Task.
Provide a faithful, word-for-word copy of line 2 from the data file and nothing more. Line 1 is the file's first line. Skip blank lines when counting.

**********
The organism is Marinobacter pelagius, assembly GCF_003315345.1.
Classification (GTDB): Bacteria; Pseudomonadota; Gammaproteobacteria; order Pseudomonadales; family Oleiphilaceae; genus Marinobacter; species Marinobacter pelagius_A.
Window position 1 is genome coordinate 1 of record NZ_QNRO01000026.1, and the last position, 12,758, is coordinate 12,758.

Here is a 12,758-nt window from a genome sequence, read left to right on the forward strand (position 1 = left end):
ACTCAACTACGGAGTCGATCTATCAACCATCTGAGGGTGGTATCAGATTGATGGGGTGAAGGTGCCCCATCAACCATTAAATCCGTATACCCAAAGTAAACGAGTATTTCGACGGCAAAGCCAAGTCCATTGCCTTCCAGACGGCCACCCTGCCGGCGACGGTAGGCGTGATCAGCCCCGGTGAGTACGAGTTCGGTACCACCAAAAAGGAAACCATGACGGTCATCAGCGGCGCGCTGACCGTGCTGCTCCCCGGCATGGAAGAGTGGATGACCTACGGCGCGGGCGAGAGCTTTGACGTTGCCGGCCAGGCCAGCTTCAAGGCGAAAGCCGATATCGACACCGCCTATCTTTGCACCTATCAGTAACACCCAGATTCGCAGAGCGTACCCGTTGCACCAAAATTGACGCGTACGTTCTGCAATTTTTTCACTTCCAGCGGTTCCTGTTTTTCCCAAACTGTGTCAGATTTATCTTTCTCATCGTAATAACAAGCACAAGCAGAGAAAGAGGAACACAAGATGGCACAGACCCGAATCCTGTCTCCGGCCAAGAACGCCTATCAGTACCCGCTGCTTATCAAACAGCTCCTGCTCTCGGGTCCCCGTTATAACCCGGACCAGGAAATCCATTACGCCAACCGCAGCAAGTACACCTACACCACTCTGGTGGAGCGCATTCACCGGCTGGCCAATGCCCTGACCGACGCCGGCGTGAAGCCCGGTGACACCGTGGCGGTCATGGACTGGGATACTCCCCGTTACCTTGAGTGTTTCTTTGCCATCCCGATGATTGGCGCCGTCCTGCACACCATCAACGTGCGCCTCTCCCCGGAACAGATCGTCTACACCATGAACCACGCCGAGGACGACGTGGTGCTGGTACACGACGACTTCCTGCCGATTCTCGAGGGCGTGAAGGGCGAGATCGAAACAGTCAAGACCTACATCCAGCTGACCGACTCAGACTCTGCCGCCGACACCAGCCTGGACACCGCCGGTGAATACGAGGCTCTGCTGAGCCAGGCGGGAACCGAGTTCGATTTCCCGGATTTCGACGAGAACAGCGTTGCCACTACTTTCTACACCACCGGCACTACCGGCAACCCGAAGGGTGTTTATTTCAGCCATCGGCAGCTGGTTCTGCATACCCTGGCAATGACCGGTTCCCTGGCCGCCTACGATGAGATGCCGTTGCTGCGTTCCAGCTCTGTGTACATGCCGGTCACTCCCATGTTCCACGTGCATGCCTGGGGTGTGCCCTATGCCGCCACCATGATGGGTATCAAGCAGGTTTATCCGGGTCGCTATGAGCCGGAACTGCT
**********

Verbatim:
Classification (GTDB): Bacteria; Pseudomonadota; Gammaproteobacteria; order Pseudomonadales; family Oleiphilaceae; genus Marinobacter; species Marinobacter pelagius_A.